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Risk endogeneity at the lender/investor-of-last-resort

30 January 2019

Bank for International Settlements (BIS) address to what extent a central bank can de-risk its balance sheet through unconventional monetary policy operations. To that end, BIS propose a novel risk measurement framework to empirically study the time variation in central bank portfolio credit risks associated with such operations.

Contribution

For at least 150 years, going back to early contributions such as Thornton (1802) and Bagehot (1873), central bankers have wondered to what extent they make rather than take their own balance sheet risks during turbulent times. Theoretically, the possibility of the central bank influencing its own risk is uncontroversial. In the context of a pure illiquidity crisis without solvency concerns, for example, the simple offer by the central bank to act as a lender of last resort to the entire financial system in line with Bagehot-inspired principles could shift the economy from a “bad” to a “good” equilibrium, causing all illiquidity-related credit risks to quickly disappear at virtually no cost or additional central bank balance sheet risk. We study whether such a possibility is wishful thinking or empirically relevant.

Findings

We focus on three main findings. First, we find that lender of last resort- and investor of last resort-implied credit risks were usually negatively related in Eurosystem data between 2009 and 2015. Taking risk in one part of the central bank’s balance sheet tended to de-risk other positions. This negative relationship implies that, overall, central bank risks can be non-linear in exposures. Second, some unconventional policy operations did not add risk to the Eurosystem’s balance sheet in net terms, in line with Bagehot’s well known assertion that, in some situations, “only the brave plan is the safe plan”. Finally, our risk estimates suggest that the Eurosystem’s unconventional monetary policies differed in terms of ex post “risk efficiency”.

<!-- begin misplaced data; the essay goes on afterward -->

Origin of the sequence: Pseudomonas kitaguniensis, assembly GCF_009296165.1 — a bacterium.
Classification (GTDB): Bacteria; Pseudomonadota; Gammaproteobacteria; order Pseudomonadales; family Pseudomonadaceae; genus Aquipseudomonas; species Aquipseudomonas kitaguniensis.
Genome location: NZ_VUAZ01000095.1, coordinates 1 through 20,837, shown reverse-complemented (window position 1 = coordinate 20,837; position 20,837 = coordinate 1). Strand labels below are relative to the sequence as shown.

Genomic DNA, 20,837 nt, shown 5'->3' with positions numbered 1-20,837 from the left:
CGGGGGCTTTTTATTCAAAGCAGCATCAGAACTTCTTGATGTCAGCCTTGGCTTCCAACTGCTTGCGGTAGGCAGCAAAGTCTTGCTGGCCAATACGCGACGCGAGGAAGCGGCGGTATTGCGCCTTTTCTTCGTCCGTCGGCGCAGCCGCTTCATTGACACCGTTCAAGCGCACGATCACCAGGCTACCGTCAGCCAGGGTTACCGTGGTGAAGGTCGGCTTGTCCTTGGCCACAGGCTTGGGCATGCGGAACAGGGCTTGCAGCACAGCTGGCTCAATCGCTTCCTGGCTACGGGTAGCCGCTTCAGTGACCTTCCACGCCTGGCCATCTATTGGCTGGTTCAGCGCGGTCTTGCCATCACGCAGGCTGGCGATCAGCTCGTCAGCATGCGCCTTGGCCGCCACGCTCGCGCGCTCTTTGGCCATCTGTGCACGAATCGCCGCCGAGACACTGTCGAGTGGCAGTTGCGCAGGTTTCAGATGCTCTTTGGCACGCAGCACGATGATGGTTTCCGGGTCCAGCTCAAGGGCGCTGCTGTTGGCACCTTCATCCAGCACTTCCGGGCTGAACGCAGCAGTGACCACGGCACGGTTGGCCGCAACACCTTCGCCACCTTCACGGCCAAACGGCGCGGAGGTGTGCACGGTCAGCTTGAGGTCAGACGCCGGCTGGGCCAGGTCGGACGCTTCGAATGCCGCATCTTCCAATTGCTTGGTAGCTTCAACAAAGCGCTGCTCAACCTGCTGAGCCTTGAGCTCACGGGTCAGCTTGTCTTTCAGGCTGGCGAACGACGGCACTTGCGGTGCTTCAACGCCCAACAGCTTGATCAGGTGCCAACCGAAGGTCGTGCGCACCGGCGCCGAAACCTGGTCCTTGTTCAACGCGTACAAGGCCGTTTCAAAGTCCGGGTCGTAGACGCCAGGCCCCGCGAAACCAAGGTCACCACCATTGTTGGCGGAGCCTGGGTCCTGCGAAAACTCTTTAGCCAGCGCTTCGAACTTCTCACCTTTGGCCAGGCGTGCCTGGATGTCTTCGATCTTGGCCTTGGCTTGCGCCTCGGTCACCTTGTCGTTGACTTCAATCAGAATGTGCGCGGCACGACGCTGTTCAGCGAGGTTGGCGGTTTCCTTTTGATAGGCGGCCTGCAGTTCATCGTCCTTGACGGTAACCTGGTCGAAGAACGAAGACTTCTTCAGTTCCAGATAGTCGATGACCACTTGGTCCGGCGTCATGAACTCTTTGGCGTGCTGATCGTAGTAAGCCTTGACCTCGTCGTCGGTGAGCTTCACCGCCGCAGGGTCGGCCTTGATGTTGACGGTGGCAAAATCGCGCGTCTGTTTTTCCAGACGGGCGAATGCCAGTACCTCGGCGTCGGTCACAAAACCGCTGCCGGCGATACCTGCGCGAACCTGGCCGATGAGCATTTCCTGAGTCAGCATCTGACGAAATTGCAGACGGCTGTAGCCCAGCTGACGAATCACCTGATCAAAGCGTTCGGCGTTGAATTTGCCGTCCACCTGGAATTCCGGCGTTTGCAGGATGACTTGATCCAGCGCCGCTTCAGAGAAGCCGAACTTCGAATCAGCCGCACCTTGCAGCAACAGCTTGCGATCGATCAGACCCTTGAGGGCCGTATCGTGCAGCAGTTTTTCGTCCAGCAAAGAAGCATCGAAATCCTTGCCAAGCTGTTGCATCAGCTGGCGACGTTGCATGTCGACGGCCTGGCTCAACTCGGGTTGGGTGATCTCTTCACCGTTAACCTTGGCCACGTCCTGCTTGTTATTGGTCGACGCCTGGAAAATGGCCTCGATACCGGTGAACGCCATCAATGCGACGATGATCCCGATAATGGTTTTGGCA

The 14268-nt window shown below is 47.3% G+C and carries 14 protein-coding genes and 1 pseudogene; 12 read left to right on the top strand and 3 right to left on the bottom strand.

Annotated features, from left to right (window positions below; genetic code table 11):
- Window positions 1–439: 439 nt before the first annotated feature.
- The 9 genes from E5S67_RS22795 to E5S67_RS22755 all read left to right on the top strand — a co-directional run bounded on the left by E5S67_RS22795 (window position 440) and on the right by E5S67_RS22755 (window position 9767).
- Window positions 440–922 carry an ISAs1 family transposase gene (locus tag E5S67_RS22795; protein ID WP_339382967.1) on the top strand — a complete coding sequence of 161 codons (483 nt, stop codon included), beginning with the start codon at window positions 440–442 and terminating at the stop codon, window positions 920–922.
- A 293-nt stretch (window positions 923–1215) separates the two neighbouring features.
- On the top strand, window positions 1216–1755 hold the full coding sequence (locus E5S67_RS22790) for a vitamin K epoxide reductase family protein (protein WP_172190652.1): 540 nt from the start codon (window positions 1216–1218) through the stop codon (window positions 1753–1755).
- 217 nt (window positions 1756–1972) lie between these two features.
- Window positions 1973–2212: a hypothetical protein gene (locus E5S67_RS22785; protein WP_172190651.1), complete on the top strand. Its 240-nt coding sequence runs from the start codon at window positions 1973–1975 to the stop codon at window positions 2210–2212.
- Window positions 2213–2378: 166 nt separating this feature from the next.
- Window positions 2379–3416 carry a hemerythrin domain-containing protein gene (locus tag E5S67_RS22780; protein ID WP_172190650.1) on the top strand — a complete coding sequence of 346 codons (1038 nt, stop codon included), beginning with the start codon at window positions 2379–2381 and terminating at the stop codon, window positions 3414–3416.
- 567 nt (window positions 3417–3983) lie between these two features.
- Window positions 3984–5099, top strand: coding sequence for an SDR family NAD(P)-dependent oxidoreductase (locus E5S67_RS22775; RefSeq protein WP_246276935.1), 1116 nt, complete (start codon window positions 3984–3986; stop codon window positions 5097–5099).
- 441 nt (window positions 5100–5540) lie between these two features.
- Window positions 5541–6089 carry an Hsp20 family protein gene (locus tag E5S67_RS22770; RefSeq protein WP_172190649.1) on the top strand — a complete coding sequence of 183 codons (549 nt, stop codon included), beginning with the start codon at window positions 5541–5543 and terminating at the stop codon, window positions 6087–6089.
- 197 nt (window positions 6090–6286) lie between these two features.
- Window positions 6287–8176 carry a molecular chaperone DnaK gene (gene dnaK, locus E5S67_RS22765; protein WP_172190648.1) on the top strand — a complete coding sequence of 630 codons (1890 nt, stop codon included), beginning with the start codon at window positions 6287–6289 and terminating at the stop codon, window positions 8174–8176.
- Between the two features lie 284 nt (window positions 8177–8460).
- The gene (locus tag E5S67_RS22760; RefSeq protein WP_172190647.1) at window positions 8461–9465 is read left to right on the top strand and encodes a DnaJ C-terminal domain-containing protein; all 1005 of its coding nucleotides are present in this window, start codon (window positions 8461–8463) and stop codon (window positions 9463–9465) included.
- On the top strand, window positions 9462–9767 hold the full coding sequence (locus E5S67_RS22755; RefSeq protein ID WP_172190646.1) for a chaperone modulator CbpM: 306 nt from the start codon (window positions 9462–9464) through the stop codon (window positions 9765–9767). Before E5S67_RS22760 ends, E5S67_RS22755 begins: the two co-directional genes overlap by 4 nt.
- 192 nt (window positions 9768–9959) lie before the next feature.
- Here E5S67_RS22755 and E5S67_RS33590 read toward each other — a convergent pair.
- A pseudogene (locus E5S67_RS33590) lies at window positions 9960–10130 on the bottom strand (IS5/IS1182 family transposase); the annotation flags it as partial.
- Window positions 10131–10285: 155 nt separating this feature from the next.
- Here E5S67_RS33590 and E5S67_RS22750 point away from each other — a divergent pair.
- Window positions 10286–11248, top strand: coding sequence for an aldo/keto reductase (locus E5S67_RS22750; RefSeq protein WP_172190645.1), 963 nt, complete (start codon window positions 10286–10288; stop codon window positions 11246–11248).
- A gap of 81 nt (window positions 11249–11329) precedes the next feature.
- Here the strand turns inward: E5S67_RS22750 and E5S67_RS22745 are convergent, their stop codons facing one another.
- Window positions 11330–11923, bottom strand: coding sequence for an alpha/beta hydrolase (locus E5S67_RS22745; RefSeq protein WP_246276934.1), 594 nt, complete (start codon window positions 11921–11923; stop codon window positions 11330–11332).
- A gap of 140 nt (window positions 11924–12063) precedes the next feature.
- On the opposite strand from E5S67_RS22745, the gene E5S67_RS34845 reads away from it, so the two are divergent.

Abstract

We address to what extent a central bank can de-risk its balance sheet by unconventional monetary policy operations. To that end, we propose a novel risk measurement framework to empirically study the time variation in central bank portfolio credit risks associated with such operations. The framework accommodates a large number of bank and sovereign counterparties, joint tail dependence, skewness, and time-varying dependence parameters. In an application to selected items from the consolidated Eurosystem’s weekly balance sheet between 2009 and 2015, we find that unconventional monetary policy operations generated beneficial risk spillovers across monetary policy operations, causing overall risk to be non-linear in exposures. Some policy operations reduced rather than increased overall risk.

Source: https://www.bis.org

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